(I’m mildly freaked out that there’s a real live picture of me online, this has never happened before. Everyone that’s turned up from Yarn Harlot, hi there! Thanks for the comments, and come back and visit. Or run away screaming, it’s all the same to me.)
I have never seen so many knitters in one place as I did last night. St Louis County Library was unprepared for how many people would turn up, I sat on the floor as there were no more chairs. Almost everyone was knitting and checking out everyone else’s project. I got about 2 inches done on Hubby’s sock, so it was a good night (only one inch and a whole other sock to go). There were an awful lot of socks in progress. And no-one thought it impolite that people knitted while Stephanie the Yarn Harlot was talking, I love that. People really can do two things at once, especially if one thing is as automatic as knitting.
Picked up her latest book Knitting Rules from Borders on the way home (she signed my knitting journal instead), but I disagree with her about dpns for socks. I’m done wrestling with the octopus, I’ll keep my Magic Loop. Stephanie said knitting is neither an art, nor a craft, but a sport:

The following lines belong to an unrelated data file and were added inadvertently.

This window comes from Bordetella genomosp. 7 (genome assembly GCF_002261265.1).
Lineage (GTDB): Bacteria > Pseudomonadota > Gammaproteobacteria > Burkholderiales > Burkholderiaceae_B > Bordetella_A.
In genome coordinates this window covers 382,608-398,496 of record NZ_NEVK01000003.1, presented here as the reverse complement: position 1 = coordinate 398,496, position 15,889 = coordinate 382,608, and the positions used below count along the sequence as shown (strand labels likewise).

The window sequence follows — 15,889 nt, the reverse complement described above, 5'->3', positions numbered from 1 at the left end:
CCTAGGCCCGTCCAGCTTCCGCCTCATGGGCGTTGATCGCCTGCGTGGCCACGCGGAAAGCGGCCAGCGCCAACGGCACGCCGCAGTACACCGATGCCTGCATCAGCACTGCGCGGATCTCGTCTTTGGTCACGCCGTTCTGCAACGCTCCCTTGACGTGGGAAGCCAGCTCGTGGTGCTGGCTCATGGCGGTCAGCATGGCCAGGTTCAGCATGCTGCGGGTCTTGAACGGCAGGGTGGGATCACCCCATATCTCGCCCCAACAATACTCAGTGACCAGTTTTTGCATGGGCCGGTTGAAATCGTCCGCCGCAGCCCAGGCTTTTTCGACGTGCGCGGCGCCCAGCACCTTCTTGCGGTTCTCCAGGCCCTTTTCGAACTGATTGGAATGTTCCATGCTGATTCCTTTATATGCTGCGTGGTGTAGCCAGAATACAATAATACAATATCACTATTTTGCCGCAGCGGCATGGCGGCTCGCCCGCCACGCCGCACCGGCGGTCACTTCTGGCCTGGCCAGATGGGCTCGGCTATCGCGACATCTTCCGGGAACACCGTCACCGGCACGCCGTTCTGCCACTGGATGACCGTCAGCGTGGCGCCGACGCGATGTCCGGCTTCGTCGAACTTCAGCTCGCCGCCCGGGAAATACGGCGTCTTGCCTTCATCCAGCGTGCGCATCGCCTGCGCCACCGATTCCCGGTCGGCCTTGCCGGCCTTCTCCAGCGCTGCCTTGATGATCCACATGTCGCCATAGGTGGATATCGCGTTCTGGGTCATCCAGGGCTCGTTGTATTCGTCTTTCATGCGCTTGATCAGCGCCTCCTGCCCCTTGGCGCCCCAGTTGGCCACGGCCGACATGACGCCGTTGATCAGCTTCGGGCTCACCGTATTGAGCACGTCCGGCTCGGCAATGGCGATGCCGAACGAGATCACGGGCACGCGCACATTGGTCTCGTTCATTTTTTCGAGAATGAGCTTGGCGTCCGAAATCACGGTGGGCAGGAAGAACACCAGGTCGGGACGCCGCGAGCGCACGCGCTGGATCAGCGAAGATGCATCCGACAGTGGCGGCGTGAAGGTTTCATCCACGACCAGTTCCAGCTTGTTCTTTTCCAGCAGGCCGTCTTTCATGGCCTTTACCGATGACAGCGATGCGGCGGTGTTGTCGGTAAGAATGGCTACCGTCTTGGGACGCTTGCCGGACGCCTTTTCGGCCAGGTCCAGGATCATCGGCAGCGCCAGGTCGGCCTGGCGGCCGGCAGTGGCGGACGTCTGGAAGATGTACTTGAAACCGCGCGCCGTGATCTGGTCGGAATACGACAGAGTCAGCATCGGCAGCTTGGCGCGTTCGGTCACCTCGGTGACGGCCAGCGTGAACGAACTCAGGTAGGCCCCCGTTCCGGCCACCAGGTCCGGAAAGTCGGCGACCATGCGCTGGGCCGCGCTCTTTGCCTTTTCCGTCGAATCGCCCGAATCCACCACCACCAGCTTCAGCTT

An active diversion requiring physical exertion and competition.
A form of leisure-time physical activity that is planned, structured and competitive.
Sport is a physical activity involving large muscle groups, requiring strategic methods, physical training and mental preparation and whose outcome is determined, within a rules framework, by skill, not chance. Sport occurs in an organized, structured and competitive environment where a winner is declared.
(Plus some other stuff about mutant plants and hamsters, which I doubt is relevant unless you have a very talented hamster.)
The definition fits, mostly. Some knitters are more competitive than others. She has another two books planned, wonder if one would be about spinning?